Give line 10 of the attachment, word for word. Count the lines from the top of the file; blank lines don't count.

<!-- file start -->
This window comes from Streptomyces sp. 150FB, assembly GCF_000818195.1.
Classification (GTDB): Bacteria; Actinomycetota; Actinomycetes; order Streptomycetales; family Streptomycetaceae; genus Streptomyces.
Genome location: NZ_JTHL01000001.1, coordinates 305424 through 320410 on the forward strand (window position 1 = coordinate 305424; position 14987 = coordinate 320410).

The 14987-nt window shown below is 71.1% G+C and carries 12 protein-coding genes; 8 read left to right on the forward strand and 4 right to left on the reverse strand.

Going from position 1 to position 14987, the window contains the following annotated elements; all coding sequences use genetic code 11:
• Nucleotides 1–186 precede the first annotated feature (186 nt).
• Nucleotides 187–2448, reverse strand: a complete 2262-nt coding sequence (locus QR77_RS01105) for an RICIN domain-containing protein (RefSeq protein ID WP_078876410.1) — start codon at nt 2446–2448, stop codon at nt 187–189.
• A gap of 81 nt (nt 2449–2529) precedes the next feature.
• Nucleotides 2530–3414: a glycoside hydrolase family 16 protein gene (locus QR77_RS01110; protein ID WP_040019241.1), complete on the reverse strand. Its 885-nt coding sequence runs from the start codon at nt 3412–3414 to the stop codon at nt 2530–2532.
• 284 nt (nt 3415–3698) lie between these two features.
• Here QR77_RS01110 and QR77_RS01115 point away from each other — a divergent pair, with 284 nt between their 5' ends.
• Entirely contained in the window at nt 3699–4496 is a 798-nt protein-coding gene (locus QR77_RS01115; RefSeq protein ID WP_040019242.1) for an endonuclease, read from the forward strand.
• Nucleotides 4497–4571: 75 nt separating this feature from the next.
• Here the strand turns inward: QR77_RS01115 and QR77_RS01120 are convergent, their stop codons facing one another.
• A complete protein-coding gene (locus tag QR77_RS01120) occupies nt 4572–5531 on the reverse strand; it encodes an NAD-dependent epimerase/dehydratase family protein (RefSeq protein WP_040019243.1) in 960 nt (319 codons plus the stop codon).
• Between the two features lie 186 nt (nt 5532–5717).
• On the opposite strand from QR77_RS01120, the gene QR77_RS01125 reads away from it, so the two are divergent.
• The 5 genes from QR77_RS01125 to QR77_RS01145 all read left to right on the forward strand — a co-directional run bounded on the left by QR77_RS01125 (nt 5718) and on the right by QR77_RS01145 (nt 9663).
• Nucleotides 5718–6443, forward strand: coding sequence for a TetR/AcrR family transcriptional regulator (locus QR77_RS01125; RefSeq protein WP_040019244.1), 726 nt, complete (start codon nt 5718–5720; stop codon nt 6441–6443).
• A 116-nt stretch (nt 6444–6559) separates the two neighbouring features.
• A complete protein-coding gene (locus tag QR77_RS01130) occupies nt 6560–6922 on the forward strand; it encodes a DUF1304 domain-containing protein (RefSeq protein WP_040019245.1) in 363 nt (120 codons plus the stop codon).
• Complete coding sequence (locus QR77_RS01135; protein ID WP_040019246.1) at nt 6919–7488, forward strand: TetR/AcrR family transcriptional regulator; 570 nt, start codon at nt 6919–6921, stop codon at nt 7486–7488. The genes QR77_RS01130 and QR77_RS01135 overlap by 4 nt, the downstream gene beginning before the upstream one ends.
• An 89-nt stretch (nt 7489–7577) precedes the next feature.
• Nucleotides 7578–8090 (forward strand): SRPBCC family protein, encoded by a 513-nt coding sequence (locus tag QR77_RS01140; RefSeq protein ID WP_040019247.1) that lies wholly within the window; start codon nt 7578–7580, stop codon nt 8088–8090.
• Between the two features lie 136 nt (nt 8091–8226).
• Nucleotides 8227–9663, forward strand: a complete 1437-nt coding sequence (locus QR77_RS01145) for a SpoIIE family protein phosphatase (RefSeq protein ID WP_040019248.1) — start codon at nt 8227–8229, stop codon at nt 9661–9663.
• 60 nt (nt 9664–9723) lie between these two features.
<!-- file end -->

• 284 nt (nt 3415–3698) lie between these two features.